Jewelry by Auntie Rose Marie, Mother of Nana Darkoa, Owner of MAKSI Clothing, Accra Ghana
I’m always pretty pissed off when Westerners put Africans in one big box labeled “African”. The notion that we are a ubiquitous people with a homogenous culture and language (i.e. we all speak African) is as accurate as calling a cow a chicken. Although they are both land animals, one is a fowl and the other a mammal. I believe this is the reason Beyonce had the audacity to put on her ridiculous cheetah coat and bone necklace(with mud face paint) as a reference to her roots as an “African queen”.
But then I got to thinking. To be fair, there are some things that all Africans have in common. For instance, corn is a heavy influence in our cuisine. From banku, to kenkey, to ugali, to corn beer, we rely on maize to feed us and have done for eons. We all have an affinity for flip flops. Many of our food were meant to be eaten with our hands. And then there is the way we express ourselves. There are some expressions that are just “African”.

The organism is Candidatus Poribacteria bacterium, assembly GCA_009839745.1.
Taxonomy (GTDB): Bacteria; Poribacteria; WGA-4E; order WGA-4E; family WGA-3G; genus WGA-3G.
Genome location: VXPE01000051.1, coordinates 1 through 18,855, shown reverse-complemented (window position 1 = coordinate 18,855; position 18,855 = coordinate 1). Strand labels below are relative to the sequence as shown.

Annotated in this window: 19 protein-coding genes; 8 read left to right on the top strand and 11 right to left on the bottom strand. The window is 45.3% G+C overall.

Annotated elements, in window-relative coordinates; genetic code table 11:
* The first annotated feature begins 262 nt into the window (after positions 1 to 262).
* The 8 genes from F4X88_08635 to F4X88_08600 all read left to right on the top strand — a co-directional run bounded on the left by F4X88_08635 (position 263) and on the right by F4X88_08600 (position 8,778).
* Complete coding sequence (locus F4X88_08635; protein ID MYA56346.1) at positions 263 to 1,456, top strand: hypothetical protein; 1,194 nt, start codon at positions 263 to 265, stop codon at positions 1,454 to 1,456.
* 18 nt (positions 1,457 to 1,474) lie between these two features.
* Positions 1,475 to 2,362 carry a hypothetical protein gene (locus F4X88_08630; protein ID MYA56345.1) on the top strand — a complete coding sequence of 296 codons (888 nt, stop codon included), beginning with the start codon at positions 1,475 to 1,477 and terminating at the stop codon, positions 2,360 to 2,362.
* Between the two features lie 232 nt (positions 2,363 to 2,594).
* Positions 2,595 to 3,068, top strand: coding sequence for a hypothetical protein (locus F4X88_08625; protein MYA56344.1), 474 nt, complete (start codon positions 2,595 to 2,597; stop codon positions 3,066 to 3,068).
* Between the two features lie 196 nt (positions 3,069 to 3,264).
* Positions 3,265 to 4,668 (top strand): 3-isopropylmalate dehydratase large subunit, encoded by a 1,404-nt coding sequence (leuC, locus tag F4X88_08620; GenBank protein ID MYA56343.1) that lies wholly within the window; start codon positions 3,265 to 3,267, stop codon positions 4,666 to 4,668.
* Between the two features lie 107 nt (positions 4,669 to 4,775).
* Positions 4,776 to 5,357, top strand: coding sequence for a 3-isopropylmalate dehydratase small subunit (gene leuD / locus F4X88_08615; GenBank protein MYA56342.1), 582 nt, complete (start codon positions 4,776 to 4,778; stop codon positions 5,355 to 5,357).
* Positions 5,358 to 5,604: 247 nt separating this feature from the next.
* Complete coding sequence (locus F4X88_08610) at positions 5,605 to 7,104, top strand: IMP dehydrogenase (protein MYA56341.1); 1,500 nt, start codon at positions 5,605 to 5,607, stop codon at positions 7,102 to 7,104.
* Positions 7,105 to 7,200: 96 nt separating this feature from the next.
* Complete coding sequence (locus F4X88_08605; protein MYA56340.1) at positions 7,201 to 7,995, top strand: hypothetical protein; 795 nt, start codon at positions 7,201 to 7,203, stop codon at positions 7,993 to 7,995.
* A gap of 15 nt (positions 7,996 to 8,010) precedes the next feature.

For instance, my favorite one: Ei! Is it true?
Followed by: “Ehhh…so you won’t give it to me, eh?” Why do we tug at our eyes to emphasize the shock and disappointment in being denied our request?
When someone is lost and needs directions, we point the wayfarer in the direction he/she needs with a jerk of our heads and a point of our lower lip to indicate that “it’s just over there!”
In the Western world, this face resembles someone suffering from constipation. In Africa, it is the universal expression of This song is so jammin’ that it’s almost paining to dance.
This expression is almost always precluded by “Heeeyyyy! That’s my jam!”
Then there are the fraternal twin expressions of disdain and dismissal:
And that all African expression for mourning, the placing of ones hands on their head as they yelp bwei, bwei, bwei! or yei yei yei!
This final one I’ll leave for you to decipher. It makes no sense to anyone else but an African.